Chemicals used to treat non-organic cotton like flame retardants are specifically marketed as beneficial for children. Chlorinated and brominated flame retardants have been linked to “contaminating the environment, accumulating in the human body… and have been linked to damage of the nervous and reproductive systems,” and “impairing thyroid function.”
Not only do families become exposed to toxins, they are even more present and hazardous for retail workers who are around large amounts of these products all day long. One factor of note is the prevalence of poly-fluorinated chemicals in clothing. PFCs, like GoreTex and Teflon, were developed in the 1950s to make fabrics grease- and water-resistant, but were later shown to accumulate in organ tissue, and have been linked to “cancer, organ damage, endocrine disruption and reproductive harm.” Greenpeace studied the difference in air quality of outdoor apparel brands and found that storefronts had 20 to 60 times the amount of PFCs as in Greenpeace’s office rooms, and 1000 times higher than urban outdoor air.
Conservation of natural resources
Better treatment of farmland means less new farmland must be created. Crop rotation,water usage and pollution are all minimized when farming organically. Cotton is a thirsty crop, accounting for 2.6 percent of the global water footprint, but organic and sustainable practices are more efficient and pollute much less. Organic cotton farmers working as a part of the Better Cotton Fast Track Program use 20 percent less water than their traditional peers. 20 percent of industrial water pollution is due to textile dyeing and treatments, a figure that can greatly be reduced when factories adhere to textile standards such as GOTS.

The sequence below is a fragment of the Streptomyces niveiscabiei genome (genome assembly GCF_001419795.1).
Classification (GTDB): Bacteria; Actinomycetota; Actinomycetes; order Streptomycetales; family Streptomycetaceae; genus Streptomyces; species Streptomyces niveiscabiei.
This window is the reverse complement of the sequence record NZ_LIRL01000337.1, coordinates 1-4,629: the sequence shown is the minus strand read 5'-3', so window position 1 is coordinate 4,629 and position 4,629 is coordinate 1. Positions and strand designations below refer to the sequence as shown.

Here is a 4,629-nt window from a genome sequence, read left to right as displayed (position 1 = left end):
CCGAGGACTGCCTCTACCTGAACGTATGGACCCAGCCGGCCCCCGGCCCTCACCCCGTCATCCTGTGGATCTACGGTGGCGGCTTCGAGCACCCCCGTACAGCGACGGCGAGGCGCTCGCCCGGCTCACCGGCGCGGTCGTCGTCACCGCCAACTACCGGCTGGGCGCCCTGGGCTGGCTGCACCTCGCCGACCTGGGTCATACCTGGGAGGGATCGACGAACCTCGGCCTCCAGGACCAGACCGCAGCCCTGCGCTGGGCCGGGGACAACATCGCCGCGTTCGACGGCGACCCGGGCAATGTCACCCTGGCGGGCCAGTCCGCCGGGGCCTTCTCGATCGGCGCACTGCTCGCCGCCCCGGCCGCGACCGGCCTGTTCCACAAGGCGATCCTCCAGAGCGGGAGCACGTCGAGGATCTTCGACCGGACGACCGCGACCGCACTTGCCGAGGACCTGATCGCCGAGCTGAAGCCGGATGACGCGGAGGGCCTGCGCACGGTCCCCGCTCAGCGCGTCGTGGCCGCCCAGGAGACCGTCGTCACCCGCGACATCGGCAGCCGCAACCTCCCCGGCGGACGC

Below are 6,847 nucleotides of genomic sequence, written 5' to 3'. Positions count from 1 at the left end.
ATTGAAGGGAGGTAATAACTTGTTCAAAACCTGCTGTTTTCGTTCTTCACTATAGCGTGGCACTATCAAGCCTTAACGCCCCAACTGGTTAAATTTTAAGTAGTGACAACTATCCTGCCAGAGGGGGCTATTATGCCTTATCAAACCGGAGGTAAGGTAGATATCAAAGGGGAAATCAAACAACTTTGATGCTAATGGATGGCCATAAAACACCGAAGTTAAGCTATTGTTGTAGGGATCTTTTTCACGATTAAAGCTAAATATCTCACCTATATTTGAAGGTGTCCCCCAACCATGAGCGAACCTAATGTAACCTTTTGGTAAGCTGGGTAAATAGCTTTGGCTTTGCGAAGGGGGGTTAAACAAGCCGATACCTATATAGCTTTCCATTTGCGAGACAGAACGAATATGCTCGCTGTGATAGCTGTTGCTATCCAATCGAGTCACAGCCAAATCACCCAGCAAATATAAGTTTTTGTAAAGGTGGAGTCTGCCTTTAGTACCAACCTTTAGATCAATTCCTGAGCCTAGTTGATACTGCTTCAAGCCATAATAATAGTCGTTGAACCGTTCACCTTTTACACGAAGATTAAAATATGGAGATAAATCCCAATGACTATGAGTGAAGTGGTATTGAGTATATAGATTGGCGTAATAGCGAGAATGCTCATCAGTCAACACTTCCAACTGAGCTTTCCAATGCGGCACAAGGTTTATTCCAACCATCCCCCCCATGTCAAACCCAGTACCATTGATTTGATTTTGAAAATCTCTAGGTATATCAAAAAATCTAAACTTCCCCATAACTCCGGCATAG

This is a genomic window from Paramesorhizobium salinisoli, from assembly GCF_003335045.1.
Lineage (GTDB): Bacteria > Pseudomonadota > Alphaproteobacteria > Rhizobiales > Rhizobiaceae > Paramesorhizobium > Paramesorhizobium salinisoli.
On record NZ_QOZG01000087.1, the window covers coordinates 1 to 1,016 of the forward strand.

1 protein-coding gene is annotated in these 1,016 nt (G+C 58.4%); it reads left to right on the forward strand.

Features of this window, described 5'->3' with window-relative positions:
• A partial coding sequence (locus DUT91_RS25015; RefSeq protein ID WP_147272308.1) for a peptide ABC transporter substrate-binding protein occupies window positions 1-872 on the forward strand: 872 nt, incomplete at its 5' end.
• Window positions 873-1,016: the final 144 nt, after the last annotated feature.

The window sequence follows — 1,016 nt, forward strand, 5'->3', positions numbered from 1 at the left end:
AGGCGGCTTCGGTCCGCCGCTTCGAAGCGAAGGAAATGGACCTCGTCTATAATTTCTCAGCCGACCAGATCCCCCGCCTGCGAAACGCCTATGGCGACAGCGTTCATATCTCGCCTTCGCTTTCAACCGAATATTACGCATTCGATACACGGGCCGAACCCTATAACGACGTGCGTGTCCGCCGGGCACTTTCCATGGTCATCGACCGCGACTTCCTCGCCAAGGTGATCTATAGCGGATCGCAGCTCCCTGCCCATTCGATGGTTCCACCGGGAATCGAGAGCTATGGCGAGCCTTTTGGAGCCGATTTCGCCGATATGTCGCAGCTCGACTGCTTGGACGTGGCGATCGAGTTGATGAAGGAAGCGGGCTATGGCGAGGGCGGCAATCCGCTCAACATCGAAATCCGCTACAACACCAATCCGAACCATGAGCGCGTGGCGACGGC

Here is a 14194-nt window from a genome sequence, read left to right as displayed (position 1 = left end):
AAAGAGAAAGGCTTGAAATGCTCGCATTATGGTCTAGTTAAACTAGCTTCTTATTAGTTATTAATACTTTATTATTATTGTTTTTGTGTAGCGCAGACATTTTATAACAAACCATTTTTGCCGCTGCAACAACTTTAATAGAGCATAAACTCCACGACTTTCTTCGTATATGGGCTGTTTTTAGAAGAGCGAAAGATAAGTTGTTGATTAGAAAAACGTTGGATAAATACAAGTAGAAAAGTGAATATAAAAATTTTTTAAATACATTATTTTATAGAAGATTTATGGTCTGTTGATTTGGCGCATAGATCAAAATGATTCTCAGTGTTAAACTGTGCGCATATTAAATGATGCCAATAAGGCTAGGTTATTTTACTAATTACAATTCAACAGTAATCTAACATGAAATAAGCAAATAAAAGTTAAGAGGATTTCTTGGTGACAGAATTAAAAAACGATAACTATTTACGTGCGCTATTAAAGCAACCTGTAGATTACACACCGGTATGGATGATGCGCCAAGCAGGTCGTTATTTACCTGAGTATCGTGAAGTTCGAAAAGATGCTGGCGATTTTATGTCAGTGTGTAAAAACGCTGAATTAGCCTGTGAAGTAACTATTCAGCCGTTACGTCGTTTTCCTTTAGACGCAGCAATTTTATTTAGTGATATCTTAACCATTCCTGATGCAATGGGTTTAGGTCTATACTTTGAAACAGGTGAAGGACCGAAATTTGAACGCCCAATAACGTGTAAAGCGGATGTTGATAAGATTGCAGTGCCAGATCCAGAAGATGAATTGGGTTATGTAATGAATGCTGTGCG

Better lives for cotton farmers
Farm owners and their families all benefit from wide adoption of organic cotton — they are not exposed to chemical toxins and create more profits for their crops. Farmers also are able to grow food on their land when they use organic cotton growing methods — crop diversity is an important part of organic farming.
Fairer treatment of workers